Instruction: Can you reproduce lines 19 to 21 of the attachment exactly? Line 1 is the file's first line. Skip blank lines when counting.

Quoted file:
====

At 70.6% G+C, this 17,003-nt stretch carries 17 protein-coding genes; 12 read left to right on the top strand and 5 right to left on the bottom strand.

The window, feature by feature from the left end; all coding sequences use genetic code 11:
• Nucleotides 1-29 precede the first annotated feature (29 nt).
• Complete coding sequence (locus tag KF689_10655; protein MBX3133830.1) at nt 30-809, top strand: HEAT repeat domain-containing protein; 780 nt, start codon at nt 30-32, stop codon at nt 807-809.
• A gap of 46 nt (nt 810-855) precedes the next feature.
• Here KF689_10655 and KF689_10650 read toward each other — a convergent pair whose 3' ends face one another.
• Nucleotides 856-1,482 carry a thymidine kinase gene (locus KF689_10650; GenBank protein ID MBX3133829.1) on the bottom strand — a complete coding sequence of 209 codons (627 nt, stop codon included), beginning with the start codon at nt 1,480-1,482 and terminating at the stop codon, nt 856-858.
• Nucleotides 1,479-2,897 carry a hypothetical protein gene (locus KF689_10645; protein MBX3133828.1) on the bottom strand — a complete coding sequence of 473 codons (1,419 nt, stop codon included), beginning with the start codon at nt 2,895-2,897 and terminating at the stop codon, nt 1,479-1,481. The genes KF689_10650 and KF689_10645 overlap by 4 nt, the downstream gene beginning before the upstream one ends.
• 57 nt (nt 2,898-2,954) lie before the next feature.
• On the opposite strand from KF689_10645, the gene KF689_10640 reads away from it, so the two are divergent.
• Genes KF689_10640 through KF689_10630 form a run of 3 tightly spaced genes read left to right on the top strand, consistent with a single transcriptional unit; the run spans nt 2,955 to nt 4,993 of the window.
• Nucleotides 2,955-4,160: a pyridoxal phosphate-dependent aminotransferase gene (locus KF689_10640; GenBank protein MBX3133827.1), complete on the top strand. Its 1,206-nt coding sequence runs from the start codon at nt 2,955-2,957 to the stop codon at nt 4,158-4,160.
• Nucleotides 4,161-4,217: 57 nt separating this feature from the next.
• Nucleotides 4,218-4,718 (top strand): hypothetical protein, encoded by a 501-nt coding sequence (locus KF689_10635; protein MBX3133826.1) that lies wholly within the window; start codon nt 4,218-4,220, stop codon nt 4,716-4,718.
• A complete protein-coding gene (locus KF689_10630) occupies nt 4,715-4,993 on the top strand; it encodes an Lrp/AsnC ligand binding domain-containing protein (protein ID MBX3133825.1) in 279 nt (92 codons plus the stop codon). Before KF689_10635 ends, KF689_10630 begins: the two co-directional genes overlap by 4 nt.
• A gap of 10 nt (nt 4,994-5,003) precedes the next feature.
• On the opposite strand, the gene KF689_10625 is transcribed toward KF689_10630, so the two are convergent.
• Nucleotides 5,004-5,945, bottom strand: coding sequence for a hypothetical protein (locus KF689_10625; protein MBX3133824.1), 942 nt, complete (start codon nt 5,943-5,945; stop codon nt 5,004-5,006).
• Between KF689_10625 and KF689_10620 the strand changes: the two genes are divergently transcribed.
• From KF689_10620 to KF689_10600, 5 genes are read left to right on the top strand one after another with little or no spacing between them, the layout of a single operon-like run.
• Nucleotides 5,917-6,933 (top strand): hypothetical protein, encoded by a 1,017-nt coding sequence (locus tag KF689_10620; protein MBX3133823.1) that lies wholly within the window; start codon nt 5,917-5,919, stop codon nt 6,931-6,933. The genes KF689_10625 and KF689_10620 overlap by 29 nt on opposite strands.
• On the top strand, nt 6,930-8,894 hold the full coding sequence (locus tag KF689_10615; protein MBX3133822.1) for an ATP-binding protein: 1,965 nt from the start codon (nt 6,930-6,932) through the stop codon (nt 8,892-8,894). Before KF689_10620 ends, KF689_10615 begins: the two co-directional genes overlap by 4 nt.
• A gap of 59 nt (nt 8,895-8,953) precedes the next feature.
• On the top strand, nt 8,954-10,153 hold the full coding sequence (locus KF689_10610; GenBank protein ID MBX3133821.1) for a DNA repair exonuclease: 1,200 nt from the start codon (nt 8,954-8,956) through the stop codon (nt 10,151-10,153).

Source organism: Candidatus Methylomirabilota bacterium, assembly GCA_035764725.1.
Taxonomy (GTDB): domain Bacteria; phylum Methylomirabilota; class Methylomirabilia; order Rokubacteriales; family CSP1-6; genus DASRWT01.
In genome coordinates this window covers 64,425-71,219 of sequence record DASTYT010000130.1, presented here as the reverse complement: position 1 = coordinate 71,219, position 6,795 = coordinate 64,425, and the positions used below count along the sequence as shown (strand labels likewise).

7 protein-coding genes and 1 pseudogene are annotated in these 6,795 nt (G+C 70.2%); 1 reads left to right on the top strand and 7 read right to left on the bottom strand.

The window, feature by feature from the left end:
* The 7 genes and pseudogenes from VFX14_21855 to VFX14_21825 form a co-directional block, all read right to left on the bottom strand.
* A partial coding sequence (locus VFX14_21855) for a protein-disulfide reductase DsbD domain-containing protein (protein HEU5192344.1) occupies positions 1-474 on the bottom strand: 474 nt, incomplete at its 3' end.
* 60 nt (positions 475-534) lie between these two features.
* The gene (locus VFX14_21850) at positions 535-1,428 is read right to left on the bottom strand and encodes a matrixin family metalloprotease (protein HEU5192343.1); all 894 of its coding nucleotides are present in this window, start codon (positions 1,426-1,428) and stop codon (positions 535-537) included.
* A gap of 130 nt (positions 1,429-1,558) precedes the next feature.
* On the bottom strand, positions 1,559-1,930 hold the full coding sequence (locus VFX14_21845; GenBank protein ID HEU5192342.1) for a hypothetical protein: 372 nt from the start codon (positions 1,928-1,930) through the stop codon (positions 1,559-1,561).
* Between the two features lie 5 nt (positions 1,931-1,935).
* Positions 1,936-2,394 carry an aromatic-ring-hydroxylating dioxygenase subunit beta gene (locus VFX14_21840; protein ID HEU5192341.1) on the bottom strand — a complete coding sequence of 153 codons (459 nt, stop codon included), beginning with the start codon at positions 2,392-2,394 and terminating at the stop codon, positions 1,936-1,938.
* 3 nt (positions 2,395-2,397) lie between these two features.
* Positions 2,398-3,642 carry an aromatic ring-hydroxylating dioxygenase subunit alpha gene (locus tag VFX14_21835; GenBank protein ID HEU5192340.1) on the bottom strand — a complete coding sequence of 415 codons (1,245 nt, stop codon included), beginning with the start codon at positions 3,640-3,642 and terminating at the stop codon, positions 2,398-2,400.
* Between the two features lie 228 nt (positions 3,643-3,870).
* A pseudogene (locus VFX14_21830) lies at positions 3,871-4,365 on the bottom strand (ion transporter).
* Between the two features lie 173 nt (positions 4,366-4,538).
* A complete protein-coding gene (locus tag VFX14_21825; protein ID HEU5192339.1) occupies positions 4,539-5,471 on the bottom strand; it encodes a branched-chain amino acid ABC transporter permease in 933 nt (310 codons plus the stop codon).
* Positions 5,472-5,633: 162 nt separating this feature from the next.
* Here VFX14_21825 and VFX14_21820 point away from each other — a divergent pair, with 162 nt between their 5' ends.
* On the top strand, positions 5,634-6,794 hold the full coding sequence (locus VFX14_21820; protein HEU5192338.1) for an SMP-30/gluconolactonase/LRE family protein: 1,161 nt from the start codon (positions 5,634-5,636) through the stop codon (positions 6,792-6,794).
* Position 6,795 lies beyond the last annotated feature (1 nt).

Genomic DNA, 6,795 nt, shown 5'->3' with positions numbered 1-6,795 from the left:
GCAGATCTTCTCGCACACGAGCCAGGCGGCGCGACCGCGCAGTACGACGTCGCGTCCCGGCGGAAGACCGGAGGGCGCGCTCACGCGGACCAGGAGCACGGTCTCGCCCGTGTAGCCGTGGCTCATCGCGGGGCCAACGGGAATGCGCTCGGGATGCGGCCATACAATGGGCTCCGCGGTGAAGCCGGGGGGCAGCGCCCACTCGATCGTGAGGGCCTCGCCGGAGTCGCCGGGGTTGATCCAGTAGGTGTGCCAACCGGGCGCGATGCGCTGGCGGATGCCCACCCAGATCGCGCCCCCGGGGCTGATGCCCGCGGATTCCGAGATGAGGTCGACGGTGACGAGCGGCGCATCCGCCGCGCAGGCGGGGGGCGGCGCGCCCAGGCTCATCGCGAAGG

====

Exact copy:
• Between KF689_10625 and KF689_10620 the strand changes: the two genes are divergently transcribed.
• From KF689_10620 to KF689_10600, 5 genes are read left to right on the top strand one after another with little or no spacing between them, the layout of a single operon-like run.
• Nucleotides 5,917-6,933 (top strand): hypothetical protein, encoded by a 1,017-nt coding sequence (locus tag KF689_10620; protein MBX3133823.1) that lies wholly within the window; start codon nt 5,917-5,919, stop codon nt 6,931-6,933. The genes KF689_10625 and KF689_10620 overlap by 29 nt on opposite strands.